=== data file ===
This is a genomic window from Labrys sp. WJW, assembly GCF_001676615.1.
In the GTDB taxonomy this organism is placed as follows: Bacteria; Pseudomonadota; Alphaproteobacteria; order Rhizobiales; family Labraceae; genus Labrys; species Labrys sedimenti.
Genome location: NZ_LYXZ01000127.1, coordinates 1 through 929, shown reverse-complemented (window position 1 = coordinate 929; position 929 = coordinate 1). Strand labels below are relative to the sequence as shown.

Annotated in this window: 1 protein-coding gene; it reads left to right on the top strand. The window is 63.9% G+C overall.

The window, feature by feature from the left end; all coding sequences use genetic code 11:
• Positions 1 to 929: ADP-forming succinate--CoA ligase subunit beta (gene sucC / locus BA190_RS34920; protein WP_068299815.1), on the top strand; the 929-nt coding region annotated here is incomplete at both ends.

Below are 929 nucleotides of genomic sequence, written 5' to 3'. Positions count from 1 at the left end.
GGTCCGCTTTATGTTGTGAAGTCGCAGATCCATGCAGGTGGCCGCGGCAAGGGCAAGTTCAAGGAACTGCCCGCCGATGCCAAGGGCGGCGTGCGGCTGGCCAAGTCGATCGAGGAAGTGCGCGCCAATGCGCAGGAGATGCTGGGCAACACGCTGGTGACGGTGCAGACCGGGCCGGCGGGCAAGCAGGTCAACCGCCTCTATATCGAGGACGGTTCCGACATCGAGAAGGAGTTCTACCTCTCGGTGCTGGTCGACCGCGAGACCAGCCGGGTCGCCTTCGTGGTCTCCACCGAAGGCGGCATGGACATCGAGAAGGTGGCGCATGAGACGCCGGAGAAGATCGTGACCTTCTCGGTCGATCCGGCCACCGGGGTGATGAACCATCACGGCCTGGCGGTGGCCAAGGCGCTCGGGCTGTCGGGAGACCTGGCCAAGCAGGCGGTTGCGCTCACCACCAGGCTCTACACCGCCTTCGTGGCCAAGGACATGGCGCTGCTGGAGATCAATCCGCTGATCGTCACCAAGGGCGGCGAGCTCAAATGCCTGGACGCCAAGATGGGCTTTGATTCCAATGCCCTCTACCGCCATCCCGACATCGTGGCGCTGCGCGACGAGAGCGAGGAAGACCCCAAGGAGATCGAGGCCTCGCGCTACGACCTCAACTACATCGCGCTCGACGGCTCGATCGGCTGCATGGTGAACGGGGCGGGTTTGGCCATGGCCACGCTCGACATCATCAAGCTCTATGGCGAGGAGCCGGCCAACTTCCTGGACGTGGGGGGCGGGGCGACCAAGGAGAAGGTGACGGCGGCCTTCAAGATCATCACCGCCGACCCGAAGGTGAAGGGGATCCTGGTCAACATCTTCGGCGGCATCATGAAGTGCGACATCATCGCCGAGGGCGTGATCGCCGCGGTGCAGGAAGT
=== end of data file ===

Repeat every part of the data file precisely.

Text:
This is a genomic window from Labrys sp. WJW, assembly GCF_001676615.1.
In the GTDB taxonomy this organism is placed as follows: Bacteria; Pseudomonadota; Alphaproteobacteria; order Rhizobiales; family Labraceae; genus Labrys; species Labrys sedimenti.
Genome location: NZ_LYXZ01000127.1, coordinates 1 through 929, shown reverse-complemented (window position 1 = coordinate 929; position 929 = coordinate 1). Strand labels below are relative to the sequence as shown.

Annotated in this window: 1 protein-coding gene; it reads left to right on the top strand. The window is 63.9% G+C overall.

The window, feature by feature from the left end; all coding sequences use genetic code 11:
• Positions 1 to 929: ADP-forming succinate--CoA ligase subunit beta (gene sucC / locus BA190_RS34920; protein WP_068299815.1), on the top strand; the 929-nt coding region annotated here is incomplete at both ends.

Below are 929 nucleotides of genomic sequence, written 5' to 3'. Positions count from 1 at the left end.
GGTCCGCTTTATGTTGTGAAGTCGCAGATCCATGCAGGTGGCCGCGGCAAGGGCAAGTTCAAGGAACTGCCCGCCGATGCCAAGGGCGGCGTGCGGCTGGCCAAGTCGATCGAGGAAGTGCGCGCCAATGCGCAGGAGATGCTGGGCAACACGCTGGTGACGGTGCAGACCGGGCCGGCGGGCAAGCAGGTCAACCGCCTCTATATCGAGGACGGTTCCGACATCGAGAAGGAGTTCTACCTCTCGGTGCTGGTCGACCGCGAGACCAGCCGGGTCGCCTTCGTGGTCTCCACCGAAGGCGGCATGGACATCGAGAAGGTGGCGCATGAGACGCCGGAGAAGATCGTGACCTTCTCGGTCGATCCGGCCACCGGGGTGATGAACCATCACGGCCTGGCGGTGGCCAAGGCGCTCGGGCTGTCGGGAGACCTGGCCAAGCAGGCGGTTGCGCTCACCACCAGGCTCTACACCGCCTTCGTGGCCAAGGACATGGCGCTGCTGGAGATCAATCCGCTGATCGTCACCAAGGGCGGCGAGCTCAAATGCCTGGACGCCAAGATGGGCTTTGATTCCAATGCCCTCTACCGCCATCCCGACATCGTGGCGCTGCGCGACGAGAGCGAGGAAGACCCCAAGGAGATCGAGGCCTCGCGCTACGACCTCAACTACATCGCGCTCGACGGCTCGATCGGCTGCATGGTGAACGGGGCGGGTTTGGCCATGGCCACGCTCGACATCATCAAGCTCTATGGCGAGGAGCCGGCCAACTTCCTGGACGTGGGGGGCGGGGCGACCAAGGAGAAGGTGACGGCGGCCTTCAAGATCATCACCGCCGACCCGAAGGTGAAGGGGATCCTGGTCAACATCTTCGGCGGCATCATGAAGTGCGACATCATCGCCGAGGGCGTGATCGCCGCGGTGCAGGAAGT